The Ballad of How MacPherson Held the Floor
Said President MacConnachie to Treasurer MacCall:
"We ought to have a piper for our next Saint Andrew's Ball.
Yon squakin' saxophone gives me the syncopated gripes.
I'm sick of jazz, I want to hear the skirling of the pipes."
"Alas! it's true," said Tam MacCall. "The young folk of to-day
Are fox-trot mad and dinna ken a reel from Strathspey.
Now, what we want's a kiltie lad, primed up wi' mountain dew,
To strut the floor at supper time, and play a lilt or two.
In all the North there's only one; of him I've heard them speak:
His name is Jock MacPherson, and he lives on Boulder Creek;
An old-time hard-rock miner, and a wild and wastrel loon,
Who spends his nights in glory, playing pibrochs to the moon.
I'll seek him out; beyond a doubt on next Saint Andrew's night
We'll proudly hear the pipes to cheer and charm our appetite.
Oh lads were neat and lassies sweet who graced Saint Andrew's Ball;
But there was none so full of fun as Treasurer MacCall.
And as Maloney's rag-time band struck up the newest hit,
He smiled a smile behind his hand, and chuckled: "Wait a bit."
And so with many a Celtic snort, with malice in his eye,
He watched the merry crowd cavort, till supper time drew nigh.
Then gleefully he seemed to steal, and sought the Nugget Bar,
Wherein there sat a tartaned chiel, as lonely as a star;
A huge and hairy Highlandman as hearty as a breeze,
A glass of whisky in his hand, his bag-pipes on his knees.
"Drink down your doch and doris, Jock," cried Treasurer MacCall;
"The time is ripe to up and pipe; they wait you in the hall.
Gird up your loins and grit your teeth, and here's a pint of hooch
To mind you of your native heath - jist pit it in your pooch.
Play on and on for all you're worth; you'll shame us if you stop.
Remember you're of Scottish birth - keep piping till you drop.
Aye, though a bunch of Willie boys should bluster and implore,
For the glory of the Highlands, lad, you've got to hold the floor."
The dancers were at supper, and the tables groaned with cheer,
When President MacConnachie exclaimed: "What do I hear?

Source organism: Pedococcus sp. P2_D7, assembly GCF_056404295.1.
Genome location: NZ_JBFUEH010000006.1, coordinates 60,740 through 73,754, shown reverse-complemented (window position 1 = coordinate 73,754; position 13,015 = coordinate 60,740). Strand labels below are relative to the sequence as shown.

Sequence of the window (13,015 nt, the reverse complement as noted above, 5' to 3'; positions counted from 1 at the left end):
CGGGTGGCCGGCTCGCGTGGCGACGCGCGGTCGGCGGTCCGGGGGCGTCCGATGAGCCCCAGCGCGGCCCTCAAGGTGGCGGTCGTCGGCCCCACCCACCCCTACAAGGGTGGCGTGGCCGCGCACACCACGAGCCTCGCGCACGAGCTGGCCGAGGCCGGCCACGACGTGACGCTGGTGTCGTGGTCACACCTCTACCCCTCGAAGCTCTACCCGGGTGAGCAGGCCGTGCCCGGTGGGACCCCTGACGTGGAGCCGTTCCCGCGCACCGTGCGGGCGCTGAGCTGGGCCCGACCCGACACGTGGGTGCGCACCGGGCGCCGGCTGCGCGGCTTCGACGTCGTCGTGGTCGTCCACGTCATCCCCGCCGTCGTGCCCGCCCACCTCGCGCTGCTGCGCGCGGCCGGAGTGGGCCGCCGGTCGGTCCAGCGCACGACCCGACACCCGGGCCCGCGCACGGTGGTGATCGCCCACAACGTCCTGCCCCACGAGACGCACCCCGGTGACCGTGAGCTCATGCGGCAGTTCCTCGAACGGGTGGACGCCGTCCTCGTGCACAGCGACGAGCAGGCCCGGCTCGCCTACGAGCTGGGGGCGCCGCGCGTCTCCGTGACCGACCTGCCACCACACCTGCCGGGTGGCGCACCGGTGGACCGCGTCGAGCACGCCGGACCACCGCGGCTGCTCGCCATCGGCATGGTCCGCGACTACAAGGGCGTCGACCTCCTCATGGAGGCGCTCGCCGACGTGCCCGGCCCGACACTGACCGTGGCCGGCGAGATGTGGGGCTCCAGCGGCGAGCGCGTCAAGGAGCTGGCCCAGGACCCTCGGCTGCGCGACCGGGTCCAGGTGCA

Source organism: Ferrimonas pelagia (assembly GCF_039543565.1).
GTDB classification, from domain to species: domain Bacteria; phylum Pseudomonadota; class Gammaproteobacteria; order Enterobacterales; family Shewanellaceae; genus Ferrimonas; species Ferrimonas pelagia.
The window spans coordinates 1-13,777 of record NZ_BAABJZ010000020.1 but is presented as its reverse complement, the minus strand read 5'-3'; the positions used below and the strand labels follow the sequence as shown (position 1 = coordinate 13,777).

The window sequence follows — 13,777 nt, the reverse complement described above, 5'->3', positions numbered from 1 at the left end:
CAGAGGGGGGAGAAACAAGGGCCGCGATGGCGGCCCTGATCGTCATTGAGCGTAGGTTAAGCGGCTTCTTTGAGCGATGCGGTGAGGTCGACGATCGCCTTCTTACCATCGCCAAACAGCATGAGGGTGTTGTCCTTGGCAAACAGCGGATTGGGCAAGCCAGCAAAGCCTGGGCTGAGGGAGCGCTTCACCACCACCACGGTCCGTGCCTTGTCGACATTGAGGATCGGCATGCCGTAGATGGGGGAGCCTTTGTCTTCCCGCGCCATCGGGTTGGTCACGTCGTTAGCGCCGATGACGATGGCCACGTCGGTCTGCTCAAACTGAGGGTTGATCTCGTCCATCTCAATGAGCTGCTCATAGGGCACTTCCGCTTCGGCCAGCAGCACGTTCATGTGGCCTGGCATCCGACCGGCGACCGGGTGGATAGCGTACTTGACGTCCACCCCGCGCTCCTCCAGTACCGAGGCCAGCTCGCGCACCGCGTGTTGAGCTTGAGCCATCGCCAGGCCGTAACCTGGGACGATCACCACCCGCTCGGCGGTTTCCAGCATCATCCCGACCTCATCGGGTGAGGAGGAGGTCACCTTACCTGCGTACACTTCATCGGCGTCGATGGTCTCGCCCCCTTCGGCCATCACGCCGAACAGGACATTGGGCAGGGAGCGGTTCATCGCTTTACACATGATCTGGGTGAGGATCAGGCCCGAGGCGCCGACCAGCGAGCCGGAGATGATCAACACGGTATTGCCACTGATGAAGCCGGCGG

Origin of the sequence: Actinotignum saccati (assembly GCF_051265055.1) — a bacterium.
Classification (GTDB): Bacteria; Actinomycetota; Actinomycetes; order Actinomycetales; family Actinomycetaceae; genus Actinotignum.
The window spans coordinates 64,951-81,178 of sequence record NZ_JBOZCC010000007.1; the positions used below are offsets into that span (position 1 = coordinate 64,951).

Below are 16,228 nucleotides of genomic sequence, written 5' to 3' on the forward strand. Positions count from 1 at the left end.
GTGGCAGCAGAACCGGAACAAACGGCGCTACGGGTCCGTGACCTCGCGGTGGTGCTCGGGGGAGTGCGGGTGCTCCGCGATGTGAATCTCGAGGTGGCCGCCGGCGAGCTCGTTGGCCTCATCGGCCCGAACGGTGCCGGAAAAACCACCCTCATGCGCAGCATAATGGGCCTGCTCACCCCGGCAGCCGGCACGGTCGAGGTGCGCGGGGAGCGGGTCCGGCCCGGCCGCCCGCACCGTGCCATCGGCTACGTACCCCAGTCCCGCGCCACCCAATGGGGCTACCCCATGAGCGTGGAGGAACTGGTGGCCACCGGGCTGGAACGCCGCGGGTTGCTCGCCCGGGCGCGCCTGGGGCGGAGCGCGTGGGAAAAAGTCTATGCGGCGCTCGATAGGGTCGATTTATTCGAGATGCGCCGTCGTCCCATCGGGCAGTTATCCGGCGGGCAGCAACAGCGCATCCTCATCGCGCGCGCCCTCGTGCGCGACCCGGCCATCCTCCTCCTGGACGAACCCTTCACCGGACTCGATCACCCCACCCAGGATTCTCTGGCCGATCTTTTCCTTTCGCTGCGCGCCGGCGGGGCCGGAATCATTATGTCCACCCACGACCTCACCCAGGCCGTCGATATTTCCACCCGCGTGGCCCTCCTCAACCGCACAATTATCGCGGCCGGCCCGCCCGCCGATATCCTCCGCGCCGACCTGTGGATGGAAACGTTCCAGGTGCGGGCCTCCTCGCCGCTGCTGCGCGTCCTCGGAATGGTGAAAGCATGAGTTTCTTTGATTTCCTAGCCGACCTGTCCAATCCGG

Methinks it's like a chanter, and its coming from the hall."
"It's Jock MacPherson tuning up," cried Treasurer MacCall.
So up they jumped with shouts of glee, and gaily hurried forth.
Said they: "We never thought to see a piper in the North."
Aye, all the lads and lassies braw went buzzing out like bees,
And Jock MacPherson there they saw, with red and rugged knees.
Full six foot four he strode the floor, a grizzled son of Skye,
With glory in his whiskers and with whisky in his eye.
With skelping stride and Scottish pride he towered above them all:
"And is he no' a bonny sight?" said Treasurer MacCall.
While President MacConnachie was fairly daft with glee,
And there was jubilation in the Scottish Commy-tee.
But the dancers seemed uncertain, and they signified their doubt,
By dashing back to eat as fast as they had darted out.
And someone raised the question 'twixt the coffee and the cakes:
"Does the Piper walk to get away from all the noise he makes?"
Then reinforced with fancy food they slowly trickled forth,
And watching in patronizing mood the Piper of the North.
Proud, proud was Jock MacPherson, as he made his bag-pipes skirl,
And he set his sporran swinging, and he gave his kilts a whirl.
And President MacConnachie was jumping like a flea,
And there was joy and rapture in the Scottish Commy-tee.
"Jist let them have their saxophones wi' constipated squall;
We're having Heaven's music now," said Treasurer MacCall.
But the dancers waxed impatient, and they rather seemed to fret
For Maloney and the jazz of his Hibernian Quartette.
Yet little recked the Piper, as he swung with head on high,
Lamenting with MacCrimmon on the heather hills of Skye.
With Highland passion in his heart he held the centre floor;
Aye, Jock MacPherson played as he had never played before.
Maloney's Irish melodists were sitting in their place,
And as Maloney waited, there was wonder in his face.
'Twas sure the gorgeous music - Golly! wouldn't it be grand
If he could get MacPherson as a member of his band?
But the dancers moped and mumbled, as around the room they sat:
"We paid to dance," they grumbled; "But we cannot dance to that.
Of course we're not denying that it's really splendid stuff;
But it's mighty satisfying - don't you think we've had enough?"
"You've raised a pretty problem," answered Treasurer MacCall;
"For on Saint Andrew's Night, ye ken, the Piper rules the Ball."